When selecting the right microcontroller for a project you must consider cost, performance, power consumption, and overall size. The availability of the proper software and hardware tools is also a prime consideration.

Support for the chosen platform is also very important – not just from the vendor, but from the community at large. It also helps if the chosen microcontroller has a readily available development board. You can also get the best microcontroller of your choice from st micro authorized distributors via https://www.elprotronic.com/pages/st.

Finally, development time can be significantly reduced if the selected microcontroller has extensive, fully debugged, software libraries with well-documented Application Programming Interfaces, or APIs.

In this article, only microcontrollers that generally meet the above criteria will be presented.

All modern microcontrollers share some basic features. On top of a processing unit, they have a certain amount of flash that is used to store the application code, some SRAM, and, in most cases, some EEPROM.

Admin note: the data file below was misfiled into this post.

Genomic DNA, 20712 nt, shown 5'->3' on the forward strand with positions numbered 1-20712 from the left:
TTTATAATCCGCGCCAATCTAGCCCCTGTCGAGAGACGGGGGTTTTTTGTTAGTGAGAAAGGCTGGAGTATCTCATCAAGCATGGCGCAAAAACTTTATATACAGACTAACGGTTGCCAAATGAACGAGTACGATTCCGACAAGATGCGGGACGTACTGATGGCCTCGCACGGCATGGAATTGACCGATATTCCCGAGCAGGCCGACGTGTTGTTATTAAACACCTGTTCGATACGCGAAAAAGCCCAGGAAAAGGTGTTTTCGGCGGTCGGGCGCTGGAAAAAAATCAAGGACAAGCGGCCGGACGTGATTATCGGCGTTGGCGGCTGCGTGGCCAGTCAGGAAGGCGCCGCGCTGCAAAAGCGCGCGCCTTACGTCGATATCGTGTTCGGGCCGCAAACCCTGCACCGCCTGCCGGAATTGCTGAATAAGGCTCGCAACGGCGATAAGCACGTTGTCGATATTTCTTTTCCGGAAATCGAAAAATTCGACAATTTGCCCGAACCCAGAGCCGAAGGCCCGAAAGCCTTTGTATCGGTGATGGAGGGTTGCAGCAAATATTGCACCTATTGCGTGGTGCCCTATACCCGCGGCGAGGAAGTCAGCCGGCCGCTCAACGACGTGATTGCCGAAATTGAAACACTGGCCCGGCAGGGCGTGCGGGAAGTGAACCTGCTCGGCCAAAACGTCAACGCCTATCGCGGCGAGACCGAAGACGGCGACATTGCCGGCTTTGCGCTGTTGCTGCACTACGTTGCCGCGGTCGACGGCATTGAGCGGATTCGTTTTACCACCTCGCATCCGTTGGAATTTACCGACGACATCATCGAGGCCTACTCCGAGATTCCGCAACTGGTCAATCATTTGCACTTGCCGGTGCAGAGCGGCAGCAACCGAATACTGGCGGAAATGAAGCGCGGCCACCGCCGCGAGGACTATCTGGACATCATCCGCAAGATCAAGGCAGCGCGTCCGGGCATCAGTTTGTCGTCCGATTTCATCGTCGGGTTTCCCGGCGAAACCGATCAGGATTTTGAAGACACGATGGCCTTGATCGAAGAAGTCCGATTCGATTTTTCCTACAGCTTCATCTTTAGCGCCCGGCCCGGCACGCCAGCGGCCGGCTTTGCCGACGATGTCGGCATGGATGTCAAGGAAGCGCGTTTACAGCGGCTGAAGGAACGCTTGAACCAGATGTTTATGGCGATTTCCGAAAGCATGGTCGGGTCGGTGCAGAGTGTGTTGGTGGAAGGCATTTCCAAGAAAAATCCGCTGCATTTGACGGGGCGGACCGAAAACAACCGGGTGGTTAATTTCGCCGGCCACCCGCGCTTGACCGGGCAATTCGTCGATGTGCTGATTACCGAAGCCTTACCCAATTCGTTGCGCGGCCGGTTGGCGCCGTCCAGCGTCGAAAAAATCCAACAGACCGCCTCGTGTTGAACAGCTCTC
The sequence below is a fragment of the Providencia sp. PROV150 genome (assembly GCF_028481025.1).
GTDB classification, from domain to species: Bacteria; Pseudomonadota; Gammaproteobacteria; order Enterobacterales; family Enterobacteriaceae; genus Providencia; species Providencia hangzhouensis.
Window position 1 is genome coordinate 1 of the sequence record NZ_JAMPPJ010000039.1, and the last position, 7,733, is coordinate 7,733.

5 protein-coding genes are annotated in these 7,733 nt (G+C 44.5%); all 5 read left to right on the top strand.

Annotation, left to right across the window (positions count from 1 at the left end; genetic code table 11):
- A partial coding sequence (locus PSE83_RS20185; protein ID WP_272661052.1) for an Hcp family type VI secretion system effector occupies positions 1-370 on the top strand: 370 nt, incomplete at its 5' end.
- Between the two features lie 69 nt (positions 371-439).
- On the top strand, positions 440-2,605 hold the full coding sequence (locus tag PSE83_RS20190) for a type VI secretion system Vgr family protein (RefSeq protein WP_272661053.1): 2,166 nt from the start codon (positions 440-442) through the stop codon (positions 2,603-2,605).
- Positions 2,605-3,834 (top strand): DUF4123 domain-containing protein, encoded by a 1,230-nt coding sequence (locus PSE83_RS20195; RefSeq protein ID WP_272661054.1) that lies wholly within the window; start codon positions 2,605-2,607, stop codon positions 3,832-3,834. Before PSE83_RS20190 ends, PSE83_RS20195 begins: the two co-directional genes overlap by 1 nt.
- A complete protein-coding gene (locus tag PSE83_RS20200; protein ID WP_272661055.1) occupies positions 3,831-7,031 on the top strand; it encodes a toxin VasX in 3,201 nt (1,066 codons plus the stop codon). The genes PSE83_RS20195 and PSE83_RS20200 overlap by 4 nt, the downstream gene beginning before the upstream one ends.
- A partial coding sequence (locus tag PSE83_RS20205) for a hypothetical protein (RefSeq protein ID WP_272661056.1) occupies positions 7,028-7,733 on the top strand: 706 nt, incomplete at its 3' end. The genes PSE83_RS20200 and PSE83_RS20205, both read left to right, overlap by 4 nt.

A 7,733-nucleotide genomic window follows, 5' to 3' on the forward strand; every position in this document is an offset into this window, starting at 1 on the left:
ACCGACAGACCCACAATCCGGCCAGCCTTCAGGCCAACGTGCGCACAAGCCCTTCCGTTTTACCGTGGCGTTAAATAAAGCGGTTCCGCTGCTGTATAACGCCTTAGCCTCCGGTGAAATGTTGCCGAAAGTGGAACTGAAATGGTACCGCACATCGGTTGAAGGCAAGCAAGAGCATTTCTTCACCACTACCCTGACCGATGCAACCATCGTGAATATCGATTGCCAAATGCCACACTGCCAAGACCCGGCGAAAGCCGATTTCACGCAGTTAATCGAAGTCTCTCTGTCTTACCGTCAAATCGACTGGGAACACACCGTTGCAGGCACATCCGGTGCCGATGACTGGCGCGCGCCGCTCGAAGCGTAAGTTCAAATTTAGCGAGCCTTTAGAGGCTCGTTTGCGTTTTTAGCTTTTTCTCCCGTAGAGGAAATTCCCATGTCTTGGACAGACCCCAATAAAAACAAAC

They need a clock source, and this is normally provided by either an internal resistor-capacitor (RC) oscillator, or by using an external crystal for more timing-critical applications. They have some digital IO ports, and at least one timer/counter.

Also, other than very low-end microcontrollers, most have at least one UART for serial communications. Beyond that, microcontrollers are distinguished by the amount of memory they have, the number and type of other peripherals integrated on the chip, and the speed at which they run user applications.

This is not just dependent on the raw clock speed; it also depends on the data width of the processor and any hardware acceleration features included.